Making a new meal for my family a few times a month has been working out nicely! It just takes a little planning and time to prepare ahead of time. Manfriend and I are both so busy in the evenings that pre-planning and scheduling has helped a ton.
This was my first time preparing and eating lamb. If you’ve ever tried goat meat, the taste is very similar.
(I grew up with a Mexican mother, so I had goat birria in Mexico – delicious!)
I got this recipe from my November 2011 issue of Sunset Magazine. It’s quick and easy, but the flavors are great! I went a little heavy on the cayenne pepper – if you want an extra kick (and a tissue while you eat) I recommend doing the same.
- 1 cup reduced-sodium chicken broth
- 1 cup couscous (I used gluten-free brown rice couscous)
- 1 medium carrot, shredded
- 1/2 cup roughly chopped flat-leaf parsley
- 1/4 cup olive oil, divided
- Zest and juice of 2 lemons, divided
- 1 large onion, thinly sliced
- 3 garlic cloves, thinly sliced
- 1.5 lbs. top round lamb steak, thinly sliced
- 2 tsp. ground cumin (I’m not the biggest fan of cumin, so I used half.)
- 1/2 tsp. cayenne (I doubled this)
- 1 tsp. .each kosher salt and pepper
- 1/2 cup Greek yogurt
How to Prepare the Lamb
- Bring broth to a boil in a medium saucepan. Add couscous, cover tightly, remove from heat and sit 5 minutes. Uncover, fluff, and add carrot, parsley, 2 tbsp. oil, and zest and juice of 1 lemon.
- Cook onion in remaining oil in a large frying pan over high heat until edges are charred, 10-12 minutes. Add garlic, lamb, cumin, cayenne, salt and pepper; cook, stirring, until lamb is cooked through and browned, about 10 minutes.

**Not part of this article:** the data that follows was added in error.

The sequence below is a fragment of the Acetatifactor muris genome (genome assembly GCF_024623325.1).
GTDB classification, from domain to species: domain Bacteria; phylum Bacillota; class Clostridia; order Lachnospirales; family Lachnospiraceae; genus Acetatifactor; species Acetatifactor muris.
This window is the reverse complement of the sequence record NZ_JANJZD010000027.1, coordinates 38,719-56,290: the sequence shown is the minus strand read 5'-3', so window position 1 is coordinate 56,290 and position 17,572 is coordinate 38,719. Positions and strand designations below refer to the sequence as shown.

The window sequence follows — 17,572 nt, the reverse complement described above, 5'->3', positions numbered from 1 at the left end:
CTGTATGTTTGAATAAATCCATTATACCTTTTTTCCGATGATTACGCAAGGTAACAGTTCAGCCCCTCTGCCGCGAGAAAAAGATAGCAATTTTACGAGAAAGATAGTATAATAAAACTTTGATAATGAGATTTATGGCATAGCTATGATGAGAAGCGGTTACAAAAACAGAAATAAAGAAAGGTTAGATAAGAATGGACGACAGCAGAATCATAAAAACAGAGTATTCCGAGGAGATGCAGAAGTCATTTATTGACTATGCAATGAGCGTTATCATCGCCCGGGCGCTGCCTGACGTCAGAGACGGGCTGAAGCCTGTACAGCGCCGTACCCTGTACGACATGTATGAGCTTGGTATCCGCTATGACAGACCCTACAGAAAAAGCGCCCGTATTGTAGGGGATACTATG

- Divide couscous among 4 plates and top with lamb mixture. Mix yogurt with lemon and serve!
In an effort to not be so wasteful, I’m committing to plan for and create one new meal per month. If I can do it more frequently – great! I’m hoping this will ensure I buy only the foods we need, and more importantly my family [I] won’t grow tired of my cooking.
I keep a recipe binder in my kitchen cupboard in which I collect (in laminated folders) recipes I’ve torn from some of my favorite magazines. I’ve even separated the desserts in its own tab within the binder. My selection for this week was from the August 2010 issue of Sunset magazine - Mango and Paprika Pork submitted by Mindy and Adam Krakow of Oakland.
If I make this again, I would add more spice and zest. I tend to add lemon or lime to most of my meals, as well as lemon pepper or pico de gallo pepper. While the mango smelled delicious during the cooking process, for some reason the taste was not as powerful. Nonetheless, a great meal!
Do you have any favorite mango recipes?
Mango and Paprika Pork Recipe
Serves 4: 30 minutes
What you’ll need:
- 4 boneless pork chops (about 1 1/2 lbs.)
- 2 to 3 tsp. hot Hungarian paprika
- 1 teaspoon kosher salt, divided
- 1 teaspoon pepper, divided
- 2 tablespoons olive oil
- 1 large mango (about 1 lb.), peeled and cubed (I used frozen mango. Maybe my problem?)
- 1/2 red onion, cut into thin wedges
- 1 green bell pepper, sliced
- 1/4 cup cilantro leaves
- Heat oven to 375°. Pat pork chops dry and sprinkle both sides with paprika and 1/2 tsp. each salt and pepper.
- Heat oil in a large ovenproof frying pan over medium-high heat. Brown pork chops on both sides, about 6 minutes. Transfer to a plate.
- Add mango, onion, bell pepper, and remaining 1/2 tsp. each salt and pepper to pan. Cook, stirring often, until softened, about 5 minutes.
- Set pork chops on top of mango and bake until meat is no longer pink in center, 8 to 10 minutes. Serve pork and mango over cooked couscous and sprinkle with cilantro.